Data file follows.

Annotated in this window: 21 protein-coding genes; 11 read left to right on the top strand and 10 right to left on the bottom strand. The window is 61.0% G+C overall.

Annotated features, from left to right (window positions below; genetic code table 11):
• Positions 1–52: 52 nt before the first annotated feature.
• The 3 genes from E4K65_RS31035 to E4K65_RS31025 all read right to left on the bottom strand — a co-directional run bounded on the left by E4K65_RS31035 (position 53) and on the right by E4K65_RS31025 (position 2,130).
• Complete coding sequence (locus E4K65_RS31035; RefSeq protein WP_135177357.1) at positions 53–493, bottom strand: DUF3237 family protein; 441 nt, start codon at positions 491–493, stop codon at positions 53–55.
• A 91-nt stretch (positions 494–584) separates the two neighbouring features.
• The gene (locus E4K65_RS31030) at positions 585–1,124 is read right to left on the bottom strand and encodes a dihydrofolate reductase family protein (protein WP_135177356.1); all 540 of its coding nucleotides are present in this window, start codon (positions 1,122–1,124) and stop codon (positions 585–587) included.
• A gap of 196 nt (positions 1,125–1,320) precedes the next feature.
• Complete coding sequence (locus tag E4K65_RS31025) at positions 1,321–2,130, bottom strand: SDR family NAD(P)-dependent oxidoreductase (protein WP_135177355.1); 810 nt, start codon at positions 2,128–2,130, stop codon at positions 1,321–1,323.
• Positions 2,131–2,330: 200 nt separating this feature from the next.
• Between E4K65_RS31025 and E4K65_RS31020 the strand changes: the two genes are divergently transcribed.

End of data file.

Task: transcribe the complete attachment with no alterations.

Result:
Annotated in this window: 21 protein-coding genes; 11 read left to right on the top strand and 10 right to left on the bottom strand. The window is 61.0% G+C overall.

Annotated features, from left to right (window positions below; genetic code table 11):
• Positions 1–52: 52 nt before the first annotated feature.
• The 3 genes from E4K65_RS31035 to E4K65_RS31025 all read right to left on the bottom strand — a co-directional run bounded on the left by E4K65_RS31035 (position 53) and on the right by E4K65_RS31025 (position 2,130).
• Complete coding sequence (locus E4K65_RS31035; RefSeq protein WP_135177357.1) at positions 53–493, bottom strand: DUF3237 family protein; 441 nt, start codon at positions 491–493, stop codon at positions 53–55.
• A 91-nt stretch (positions 494–584) separates the two neighbouring features.
• The gene (locus E4K65_RS31030) at positions 585–1,124 is read right to left on the bottom strand and encodes a dihydrofolate reductase family protein (protein WP_135177356.1); all 540 of its coding nucleotides are present in this window, start codon (positions 1,122–1,124) and stop codon (positions 585–587) included.
• A gap of 196 nt (positions 1,125–1,320) precedes the next feature.
• Complete coding sequence (locus tag E4K65_RS31025) at positions 1,321–2,130, bottom strand: SDR family NAD(P)-dependent oxidoreductase (protein WP_135177355.1); 810 nt, start codon at positions 2,128–2,130, stop codon at positions 1,321–1,323.
• Positions 2,131–2,330: 200 nt separating this feature from the next.
• Between E4K65_RS31025 and E4K65_RS31020 the strand changes: the two genes are divergently transcribed.